Have you read the Colorado state Constitution?
If you have, you truly are a tenacious reader.
If you haven't, and you intend to do so, get out the caffeine and prepare yourself for a good night's worth of reading.
It's more than 45,000 words long, it's been amended 152 times in 131 years, and it's nine times longer than the U.S. Constitution, which has been amended 27 times in 217 years.
And, frankly, it's a mess.
What makes the Colorado Constitution so great also is what makes it such a tragedy; it is one of the easiest documents to amend, a feat that can be done by the popular vote of the state's citizens.
It gives tremendous power to the people, but it gives more power to lobbyists and their blitzes of TV campaigns than it does to the people we elect.
These election-time blitzes do not lend themselves to reasonable debate, and certainly there is no discourse about how a new amendment could affect the multitude of other amendments or the hidden effects and impacts on how our government operates.
Essentially, the current system creates a prison of laws that our elected officials have to watch over. The prisoners aren't the elected officials. The prisoners are the state's concerns, such as funding for education, transportation, health care, mental care and any other concern that should arise.
Witness TABOR - which requires future tax hikes to come up for public vote, but created a ratchet effect in the recession - combined with Amendment 23. While TABOR forces government to shrink, Amendment 23 requires education funding to increase. Then there is the Gallagher Amendment, which shields property owners from big tax increases due to rising home values, but when combined with TABOR, it causes a decrease in local tax base for local schools.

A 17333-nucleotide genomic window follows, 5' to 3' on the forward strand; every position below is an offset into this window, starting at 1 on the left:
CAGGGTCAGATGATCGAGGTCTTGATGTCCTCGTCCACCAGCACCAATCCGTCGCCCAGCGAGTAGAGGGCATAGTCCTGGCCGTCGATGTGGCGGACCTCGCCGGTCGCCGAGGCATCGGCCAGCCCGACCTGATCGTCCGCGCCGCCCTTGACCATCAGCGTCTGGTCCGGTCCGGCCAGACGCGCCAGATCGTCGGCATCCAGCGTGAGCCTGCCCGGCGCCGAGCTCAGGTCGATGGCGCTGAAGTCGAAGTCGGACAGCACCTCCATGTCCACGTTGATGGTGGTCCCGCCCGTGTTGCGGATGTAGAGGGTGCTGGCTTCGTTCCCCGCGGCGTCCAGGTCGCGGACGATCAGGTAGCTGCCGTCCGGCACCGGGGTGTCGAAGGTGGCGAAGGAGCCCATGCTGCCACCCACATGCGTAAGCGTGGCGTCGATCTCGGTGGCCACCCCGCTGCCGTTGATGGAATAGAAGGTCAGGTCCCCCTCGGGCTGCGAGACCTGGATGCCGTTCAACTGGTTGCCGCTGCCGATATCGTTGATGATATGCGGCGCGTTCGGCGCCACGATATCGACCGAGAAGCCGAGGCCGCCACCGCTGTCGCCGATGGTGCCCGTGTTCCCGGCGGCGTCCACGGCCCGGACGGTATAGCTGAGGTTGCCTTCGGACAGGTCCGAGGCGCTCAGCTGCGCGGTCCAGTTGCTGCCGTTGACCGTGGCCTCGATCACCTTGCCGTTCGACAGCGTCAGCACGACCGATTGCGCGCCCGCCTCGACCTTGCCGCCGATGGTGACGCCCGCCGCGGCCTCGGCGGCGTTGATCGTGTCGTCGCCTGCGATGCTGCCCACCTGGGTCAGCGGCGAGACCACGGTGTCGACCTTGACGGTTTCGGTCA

It is truly a complicated web that has been woven. And, too often, the effects of new amendments are deceiving.
So, where do we go from here?
A Denver University panel recently made recommendations on how to improve problems with the Colorado Constitution, such as:
• Citizen initiatives to go to the Legislature for votes and public hearings, where the Legislature could take a symbolic vote, or it could amend the initiative with permission of its sponsors. The sponsors could take the initiative to the ballot even if the Legislature opposed it.
• Creating a commission to review the constitution every 10 years, with members being appointed by the governor, the Legislature and the Supreme Court.
While these are fine suggestions, there are some other ideas as well, such as:
• Instead of a majority of votes by citizenry to amend the Constitution, why not make it two-thirds for an amendment? After all the U.S. Constitution requires similar numbers. A majority vote, even if it failed, would at least send a message to the Legislature that this is an issue to look at.
• And while the DU panel is recommending against a constitutional convention to look at the laws, it does not mean a convention would not be the right course of action. Perhaps it is time we start over. Look at what we want our constitution to be.
Leaving it alone is not an option. There are too many contradictions, too many issues that will become more and more problematic as conflicting amendments squeeze the lifeblood out of our state.
Do not take this the wrong way. This is not a stance against the fiscal responsibility voters have shown they want.
But at this point, leaving the gaping wound that is our constitution untreated is irresponsible for our future. The consequences of inaction are closer than you might expect. And there is no time like the current legislative session to address it.
Because at this point, the constitution is not what we want it be. It's what has developed into.
And, frankly, that is a complicated mess.